Sydney and Melbourne office markets remain affordable by global standards, according to JLL’s latest premium office rent tracker, while Knight Frank ranks Sydney in the top six for prime residential real estate.
JLL’s Global Premium Office Rent Tracker assessed 72 office submarkets across 61 cities, finding the top three most expensive office markets were Hong Kong’s Central, New York’s Midtown and London’s West End.
Occupancy costs, including rent, taxes and service charges in Hong Kong Central set tenants back an average of US$338 per square foot per year – the most expensive for four years running.
This is 60 per cent more expensive than New York’s Midtown ($212) and 75 per cent more expensive than London’s West End ($195).
With average rents of $102 per square foot per year, Sydney ranked as the 20th most expensive city, while Melbourne ($52) came in at number 56.
Premium office rents refer to the ‘top achievable’ in units over 10,000 square feet (or approximately 1,000 square metres) in the premium building in the premier office district of each city.
“The key message from the report is the affordability of Sydney and Melbourne compared with other global cities,” says JLL’s head of office leasing for Australia, Tim O’Connor.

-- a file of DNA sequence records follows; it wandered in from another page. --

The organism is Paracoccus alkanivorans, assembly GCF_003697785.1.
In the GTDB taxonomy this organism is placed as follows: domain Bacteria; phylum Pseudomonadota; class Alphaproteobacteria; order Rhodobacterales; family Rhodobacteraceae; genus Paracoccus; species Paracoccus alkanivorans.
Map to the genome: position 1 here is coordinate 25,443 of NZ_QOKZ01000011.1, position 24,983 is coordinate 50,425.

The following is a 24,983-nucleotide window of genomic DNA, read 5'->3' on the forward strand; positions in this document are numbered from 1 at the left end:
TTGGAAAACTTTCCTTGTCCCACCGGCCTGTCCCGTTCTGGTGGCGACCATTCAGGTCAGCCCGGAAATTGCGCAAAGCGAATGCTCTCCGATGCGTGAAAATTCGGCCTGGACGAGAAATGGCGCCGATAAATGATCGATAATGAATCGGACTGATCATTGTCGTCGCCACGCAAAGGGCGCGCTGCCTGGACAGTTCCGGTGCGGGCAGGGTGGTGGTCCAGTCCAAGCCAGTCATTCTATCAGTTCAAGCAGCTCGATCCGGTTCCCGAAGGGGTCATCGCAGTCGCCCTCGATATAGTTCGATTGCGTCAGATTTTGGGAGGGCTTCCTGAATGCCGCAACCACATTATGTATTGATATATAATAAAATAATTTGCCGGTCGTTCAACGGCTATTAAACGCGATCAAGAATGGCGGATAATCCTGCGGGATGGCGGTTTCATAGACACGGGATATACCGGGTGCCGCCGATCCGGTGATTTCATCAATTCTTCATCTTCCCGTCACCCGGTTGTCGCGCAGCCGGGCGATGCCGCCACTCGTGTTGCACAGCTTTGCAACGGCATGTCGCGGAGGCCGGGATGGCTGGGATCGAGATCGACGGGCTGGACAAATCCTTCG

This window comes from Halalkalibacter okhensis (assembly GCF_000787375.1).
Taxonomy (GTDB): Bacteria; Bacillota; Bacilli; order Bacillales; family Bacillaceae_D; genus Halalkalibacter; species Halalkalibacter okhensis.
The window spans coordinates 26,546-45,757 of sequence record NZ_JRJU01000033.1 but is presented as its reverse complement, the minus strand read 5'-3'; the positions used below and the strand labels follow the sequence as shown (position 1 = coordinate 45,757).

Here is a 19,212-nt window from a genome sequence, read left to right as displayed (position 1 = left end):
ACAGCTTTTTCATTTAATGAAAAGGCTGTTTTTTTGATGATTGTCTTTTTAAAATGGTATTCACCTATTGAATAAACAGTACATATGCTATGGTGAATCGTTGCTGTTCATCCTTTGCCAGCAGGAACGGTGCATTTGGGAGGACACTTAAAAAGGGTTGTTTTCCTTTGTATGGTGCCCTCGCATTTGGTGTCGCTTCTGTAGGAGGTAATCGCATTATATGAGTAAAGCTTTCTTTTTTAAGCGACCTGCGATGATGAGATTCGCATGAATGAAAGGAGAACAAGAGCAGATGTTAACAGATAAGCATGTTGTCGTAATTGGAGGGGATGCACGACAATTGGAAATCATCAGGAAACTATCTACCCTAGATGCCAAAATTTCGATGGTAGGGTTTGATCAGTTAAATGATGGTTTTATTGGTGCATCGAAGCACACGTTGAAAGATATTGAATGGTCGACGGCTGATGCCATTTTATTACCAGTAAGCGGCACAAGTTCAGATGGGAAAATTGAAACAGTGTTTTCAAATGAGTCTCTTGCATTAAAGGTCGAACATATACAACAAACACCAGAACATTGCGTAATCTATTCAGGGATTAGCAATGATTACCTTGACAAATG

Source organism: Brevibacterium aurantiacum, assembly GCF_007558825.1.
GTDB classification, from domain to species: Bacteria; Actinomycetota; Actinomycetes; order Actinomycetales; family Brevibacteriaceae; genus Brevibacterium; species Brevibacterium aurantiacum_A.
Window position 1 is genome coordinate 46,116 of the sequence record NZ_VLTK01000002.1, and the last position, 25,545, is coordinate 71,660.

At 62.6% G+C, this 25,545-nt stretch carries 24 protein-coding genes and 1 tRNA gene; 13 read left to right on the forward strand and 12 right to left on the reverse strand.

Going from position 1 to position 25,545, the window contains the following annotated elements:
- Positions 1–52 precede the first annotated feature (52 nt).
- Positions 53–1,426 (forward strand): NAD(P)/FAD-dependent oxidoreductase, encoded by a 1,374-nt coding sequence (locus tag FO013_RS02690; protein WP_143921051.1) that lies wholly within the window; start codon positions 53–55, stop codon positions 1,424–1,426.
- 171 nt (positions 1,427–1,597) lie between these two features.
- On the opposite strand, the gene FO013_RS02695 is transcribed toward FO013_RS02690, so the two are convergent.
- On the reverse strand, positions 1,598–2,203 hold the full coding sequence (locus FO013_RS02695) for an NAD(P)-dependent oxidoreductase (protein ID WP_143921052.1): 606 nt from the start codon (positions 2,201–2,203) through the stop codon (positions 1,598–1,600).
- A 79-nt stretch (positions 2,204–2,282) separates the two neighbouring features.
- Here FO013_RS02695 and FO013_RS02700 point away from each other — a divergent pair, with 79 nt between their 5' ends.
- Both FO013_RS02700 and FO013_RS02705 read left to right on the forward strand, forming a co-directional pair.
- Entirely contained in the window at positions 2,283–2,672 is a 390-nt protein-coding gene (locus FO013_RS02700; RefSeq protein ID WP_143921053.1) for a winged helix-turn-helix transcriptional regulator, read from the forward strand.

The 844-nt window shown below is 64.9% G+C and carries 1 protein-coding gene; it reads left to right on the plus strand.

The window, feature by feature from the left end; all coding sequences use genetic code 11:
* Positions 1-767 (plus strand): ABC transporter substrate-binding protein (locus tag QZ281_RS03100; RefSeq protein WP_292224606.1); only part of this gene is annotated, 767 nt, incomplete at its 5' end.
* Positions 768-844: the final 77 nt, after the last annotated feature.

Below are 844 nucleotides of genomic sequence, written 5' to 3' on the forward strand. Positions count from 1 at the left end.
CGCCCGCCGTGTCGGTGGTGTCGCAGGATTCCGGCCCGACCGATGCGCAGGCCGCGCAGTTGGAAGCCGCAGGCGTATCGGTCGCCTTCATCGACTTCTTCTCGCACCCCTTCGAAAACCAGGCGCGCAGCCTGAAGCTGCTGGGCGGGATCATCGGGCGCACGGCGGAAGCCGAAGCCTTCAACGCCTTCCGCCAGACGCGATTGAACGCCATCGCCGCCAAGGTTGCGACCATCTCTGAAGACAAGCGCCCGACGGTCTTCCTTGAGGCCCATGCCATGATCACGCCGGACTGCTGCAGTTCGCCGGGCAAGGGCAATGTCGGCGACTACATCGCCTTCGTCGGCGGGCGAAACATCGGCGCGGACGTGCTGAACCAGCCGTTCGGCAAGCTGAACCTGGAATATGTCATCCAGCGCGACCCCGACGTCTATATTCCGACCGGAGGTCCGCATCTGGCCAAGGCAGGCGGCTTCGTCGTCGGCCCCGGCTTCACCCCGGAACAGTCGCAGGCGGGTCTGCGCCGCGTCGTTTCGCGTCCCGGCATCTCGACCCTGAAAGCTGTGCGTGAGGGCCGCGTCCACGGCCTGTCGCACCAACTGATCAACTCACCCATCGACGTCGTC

JLL says the outlook for prime net effective rents in Sydney and Melbourne is positive over 2019, with net effective rental growth in both cities expected to grow between 5.5 and 6.0 per cent.
“The underlying demand for premium grade space is reflected in the development pipeline. In the Sydney CBD, Wynyard Place, Quay Quarter Tower and Circular Quay Tower will all provide new opportunities for Premium Grade tenants,” O’Connor explains.
“The latent demand for Premium Grade assets in Melbourne is reflected in the development pipeline with 477 Collins Street and 80 Collins Street under construction and scheduled to complete in 2019 and 2020.”
Meanwhile, Sydney has ranked in the top six cities for the number of residential sales above US$25 million, according to Knight Frank’s first assessment of the global ultra-prime residential market.
According to the research, Hong Kong led the field, with US $2.5 billion in transactions, followed by New York, London, Singapore, Los Angeles and Sydney.
In total, 153 transactions above US $25 million took place in the 12 months to the end of August 2018 with a combined value of US $6.6 billion.
Sydney’s lifestyle and political stability make it the “destination of choice” for high net worth, says Knight Frank’s partner, and head of residential for Australia, Sarah Harding.
“All ultra-prime transactions in Sydney over the past three years occurred in the Eastern suburbs and all were for houses. However, this is based on completed properties and we expect that off-plan sales will further increase these numbers when further prestige apartment buildings in Sydney are completed.
“In the 12 months ending August 2018, the total value of ultra-prime properties (over US $25 million) sold in Sydney was US $219 million across five transactions.”